4. Map out your user journey by identifying the stages your user will have to go through before reaching their goal. Typically these stages include awareness, consideration, evaluation, purchasing, and post-purchase).
  5. Under each stage make a list of how the user will interact with your product (i.e. a list of touchpoints such as through your app, website, newsletter, TV ad, physical store, etc.)
  6. Note the user’s motivation to use your product, and the actions they take to get to the next touchpoint.
  7. Make sure you also pay attention to your user’s needs and pain points while using your product. This will help your team identify opportunities to build in accessibility features that enable a better user experience for all.
  8. Include a section titled opportunities to outline the improvements you can make to your product as you analyze the user journey.
  9. Lastly include a section titled ownership to note which team owns the responsibility of making those said improvements.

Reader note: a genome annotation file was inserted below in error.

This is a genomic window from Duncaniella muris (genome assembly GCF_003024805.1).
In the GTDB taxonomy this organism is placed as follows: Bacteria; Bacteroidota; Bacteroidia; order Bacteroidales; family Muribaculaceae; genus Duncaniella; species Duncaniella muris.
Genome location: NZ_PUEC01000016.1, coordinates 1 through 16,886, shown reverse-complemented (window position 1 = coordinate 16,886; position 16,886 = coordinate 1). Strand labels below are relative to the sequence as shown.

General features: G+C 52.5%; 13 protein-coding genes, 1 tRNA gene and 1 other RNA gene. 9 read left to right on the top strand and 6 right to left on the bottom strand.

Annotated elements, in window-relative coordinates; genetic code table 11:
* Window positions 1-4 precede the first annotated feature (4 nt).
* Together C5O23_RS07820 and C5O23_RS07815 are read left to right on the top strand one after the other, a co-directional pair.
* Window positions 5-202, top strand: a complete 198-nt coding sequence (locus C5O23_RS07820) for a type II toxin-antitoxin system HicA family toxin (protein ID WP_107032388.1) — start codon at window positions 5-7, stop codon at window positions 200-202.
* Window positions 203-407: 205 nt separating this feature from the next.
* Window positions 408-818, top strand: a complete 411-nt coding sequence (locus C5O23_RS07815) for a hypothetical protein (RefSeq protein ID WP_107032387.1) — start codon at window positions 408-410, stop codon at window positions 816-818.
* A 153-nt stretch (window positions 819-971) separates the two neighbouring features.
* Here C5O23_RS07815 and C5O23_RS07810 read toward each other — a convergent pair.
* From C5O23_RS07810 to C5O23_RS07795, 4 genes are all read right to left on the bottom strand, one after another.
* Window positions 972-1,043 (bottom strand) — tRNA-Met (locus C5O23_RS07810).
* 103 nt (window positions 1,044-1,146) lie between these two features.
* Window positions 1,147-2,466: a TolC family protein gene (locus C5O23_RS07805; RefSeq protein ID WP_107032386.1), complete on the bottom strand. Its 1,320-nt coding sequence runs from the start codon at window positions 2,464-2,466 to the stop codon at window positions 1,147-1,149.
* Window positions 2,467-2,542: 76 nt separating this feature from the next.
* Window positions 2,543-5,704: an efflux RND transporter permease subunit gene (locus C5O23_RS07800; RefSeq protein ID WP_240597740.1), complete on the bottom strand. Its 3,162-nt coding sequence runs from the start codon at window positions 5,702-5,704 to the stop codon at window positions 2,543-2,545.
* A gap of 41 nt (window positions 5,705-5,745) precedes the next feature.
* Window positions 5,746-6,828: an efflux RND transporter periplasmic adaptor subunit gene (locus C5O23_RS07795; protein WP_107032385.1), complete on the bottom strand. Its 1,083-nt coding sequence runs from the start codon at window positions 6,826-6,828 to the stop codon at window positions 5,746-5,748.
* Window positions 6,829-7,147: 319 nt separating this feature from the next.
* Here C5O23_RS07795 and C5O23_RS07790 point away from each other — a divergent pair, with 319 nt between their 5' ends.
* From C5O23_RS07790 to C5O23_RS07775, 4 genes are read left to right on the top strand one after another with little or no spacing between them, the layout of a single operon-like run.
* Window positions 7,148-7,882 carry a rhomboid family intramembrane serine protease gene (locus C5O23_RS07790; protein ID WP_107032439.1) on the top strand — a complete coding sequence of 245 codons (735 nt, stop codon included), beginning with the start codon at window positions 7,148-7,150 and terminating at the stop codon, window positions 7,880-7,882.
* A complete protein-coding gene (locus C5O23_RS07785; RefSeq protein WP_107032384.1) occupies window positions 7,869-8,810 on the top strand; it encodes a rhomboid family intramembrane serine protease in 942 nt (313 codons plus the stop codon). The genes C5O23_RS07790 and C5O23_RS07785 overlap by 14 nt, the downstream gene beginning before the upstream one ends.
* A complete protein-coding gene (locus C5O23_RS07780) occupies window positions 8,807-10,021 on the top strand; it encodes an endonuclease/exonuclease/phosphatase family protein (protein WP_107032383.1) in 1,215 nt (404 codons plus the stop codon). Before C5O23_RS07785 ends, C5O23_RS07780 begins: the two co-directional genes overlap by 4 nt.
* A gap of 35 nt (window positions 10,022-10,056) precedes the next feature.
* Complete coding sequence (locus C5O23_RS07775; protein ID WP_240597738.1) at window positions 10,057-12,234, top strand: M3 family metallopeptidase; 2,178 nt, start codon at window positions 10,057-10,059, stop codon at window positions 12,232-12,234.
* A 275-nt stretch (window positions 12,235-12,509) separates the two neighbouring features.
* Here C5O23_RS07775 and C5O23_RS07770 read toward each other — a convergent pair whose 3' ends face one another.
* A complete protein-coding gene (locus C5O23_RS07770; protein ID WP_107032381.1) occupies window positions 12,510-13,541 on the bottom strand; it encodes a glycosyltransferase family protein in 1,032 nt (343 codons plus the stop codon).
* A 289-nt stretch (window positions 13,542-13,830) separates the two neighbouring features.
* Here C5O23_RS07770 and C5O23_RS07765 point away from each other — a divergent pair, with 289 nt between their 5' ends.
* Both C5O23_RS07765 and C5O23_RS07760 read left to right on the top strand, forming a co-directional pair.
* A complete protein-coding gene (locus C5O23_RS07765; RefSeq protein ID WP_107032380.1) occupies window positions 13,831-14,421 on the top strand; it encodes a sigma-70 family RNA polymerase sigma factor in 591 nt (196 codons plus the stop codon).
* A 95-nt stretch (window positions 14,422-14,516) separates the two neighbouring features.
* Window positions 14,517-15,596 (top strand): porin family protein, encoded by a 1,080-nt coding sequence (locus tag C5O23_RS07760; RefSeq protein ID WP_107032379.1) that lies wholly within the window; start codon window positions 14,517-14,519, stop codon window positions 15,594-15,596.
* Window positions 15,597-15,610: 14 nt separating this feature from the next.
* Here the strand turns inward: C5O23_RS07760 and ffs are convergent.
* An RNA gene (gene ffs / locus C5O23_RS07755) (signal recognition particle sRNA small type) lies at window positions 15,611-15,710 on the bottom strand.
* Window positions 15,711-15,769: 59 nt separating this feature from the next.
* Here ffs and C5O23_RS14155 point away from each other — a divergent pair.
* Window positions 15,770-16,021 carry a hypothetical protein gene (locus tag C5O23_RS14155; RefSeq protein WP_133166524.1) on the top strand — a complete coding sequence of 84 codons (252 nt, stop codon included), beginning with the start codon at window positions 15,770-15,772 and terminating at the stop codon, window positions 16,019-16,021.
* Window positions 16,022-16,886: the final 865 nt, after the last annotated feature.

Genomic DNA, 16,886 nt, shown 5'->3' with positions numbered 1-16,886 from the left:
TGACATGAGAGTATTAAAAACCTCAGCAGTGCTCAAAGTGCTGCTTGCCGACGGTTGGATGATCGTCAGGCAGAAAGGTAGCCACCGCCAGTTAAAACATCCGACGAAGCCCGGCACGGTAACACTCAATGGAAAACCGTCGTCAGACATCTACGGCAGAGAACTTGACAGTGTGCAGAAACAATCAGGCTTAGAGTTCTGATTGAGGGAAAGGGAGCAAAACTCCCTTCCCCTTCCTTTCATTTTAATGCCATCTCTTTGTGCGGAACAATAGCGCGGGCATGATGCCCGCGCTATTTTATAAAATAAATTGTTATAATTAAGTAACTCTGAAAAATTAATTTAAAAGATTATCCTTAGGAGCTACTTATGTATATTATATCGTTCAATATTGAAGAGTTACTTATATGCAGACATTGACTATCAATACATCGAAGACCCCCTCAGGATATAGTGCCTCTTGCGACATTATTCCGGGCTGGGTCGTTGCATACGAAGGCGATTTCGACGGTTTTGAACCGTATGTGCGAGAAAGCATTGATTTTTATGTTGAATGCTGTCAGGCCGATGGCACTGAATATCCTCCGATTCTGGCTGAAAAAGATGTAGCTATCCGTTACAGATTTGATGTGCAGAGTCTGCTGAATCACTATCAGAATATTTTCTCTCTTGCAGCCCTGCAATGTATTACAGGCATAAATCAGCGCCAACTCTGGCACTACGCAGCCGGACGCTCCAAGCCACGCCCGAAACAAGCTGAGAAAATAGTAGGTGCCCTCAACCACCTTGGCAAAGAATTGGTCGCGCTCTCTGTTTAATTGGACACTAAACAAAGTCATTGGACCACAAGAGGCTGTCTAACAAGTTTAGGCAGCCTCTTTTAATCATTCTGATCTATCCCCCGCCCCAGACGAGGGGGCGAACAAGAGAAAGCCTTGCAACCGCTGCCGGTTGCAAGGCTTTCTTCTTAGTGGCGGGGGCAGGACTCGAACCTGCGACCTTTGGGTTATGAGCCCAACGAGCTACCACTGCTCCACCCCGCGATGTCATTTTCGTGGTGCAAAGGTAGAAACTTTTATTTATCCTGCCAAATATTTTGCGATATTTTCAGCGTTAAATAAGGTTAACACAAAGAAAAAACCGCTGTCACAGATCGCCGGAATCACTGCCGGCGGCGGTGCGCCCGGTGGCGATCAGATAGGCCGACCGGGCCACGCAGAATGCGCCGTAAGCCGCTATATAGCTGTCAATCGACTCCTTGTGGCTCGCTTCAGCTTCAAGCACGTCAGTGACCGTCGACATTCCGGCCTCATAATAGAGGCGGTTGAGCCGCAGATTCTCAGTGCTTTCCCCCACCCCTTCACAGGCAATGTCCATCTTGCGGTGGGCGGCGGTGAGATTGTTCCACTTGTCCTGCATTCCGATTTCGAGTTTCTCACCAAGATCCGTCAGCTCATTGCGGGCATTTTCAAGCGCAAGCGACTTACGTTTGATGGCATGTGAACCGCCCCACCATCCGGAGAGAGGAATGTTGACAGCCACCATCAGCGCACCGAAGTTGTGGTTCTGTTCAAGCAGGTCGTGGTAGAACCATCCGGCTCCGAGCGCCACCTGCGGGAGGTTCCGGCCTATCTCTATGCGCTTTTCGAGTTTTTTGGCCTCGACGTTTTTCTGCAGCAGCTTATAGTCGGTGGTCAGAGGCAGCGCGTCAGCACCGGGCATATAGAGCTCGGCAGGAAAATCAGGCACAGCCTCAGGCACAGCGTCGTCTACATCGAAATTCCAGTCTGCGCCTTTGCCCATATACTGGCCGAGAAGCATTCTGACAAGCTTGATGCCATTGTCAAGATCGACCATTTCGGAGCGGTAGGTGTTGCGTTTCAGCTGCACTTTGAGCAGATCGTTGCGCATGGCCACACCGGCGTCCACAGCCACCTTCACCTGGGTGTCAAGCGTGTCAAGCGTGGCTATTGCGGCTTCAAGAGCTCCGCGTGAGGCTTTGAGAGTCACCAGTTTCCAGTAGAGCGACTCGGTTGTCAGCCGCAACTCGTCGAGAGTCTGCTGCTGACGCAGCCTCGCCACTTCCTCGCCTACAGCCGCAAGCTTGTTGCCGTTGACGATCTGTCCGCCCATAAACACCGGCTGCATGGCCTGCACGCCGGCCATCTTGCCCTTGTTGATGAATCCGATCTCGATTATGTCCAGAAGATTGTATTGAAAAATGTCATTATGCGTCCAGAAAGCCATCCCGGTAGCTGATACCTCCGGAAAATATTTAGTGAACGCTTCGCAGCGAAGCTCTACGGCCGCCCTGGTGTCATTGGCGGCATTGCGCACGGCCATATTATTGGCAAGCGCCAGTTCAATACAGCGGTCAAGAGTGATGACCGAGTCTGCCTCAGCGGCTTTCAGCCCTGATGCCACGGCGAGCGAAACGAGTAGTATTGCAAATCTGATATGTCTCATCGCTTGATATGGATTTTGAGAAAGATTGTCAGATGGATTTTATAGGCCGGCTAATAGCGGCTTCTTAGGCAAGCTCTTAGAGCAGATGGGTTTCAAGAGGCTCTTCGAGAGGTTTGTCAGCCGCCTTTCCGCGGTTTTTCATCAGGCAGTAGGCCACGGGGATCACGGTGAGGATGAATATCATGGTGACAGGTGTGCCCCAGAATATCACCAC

In the midst of building a viable and accessible product, make sure that you also regularly go back to revise your user journey map so that it accurately reflects any new information your team may have gathered to improve your users’ experience and ultimately your product offering.

Quick tip: Another good exercise to try in addition to journey mapping is Cards for Humanity: A practical tool for inclusive design. During the exercise, you will deal two random cards at a time that coincide with a person and a trait, and your team will then have to work together to figure out how you can meet their needs.

3. Early-stage testing

When it comes to digital accessibility, there are several ways including concept validation and usability testing, to test out your idea or design concept before going into production.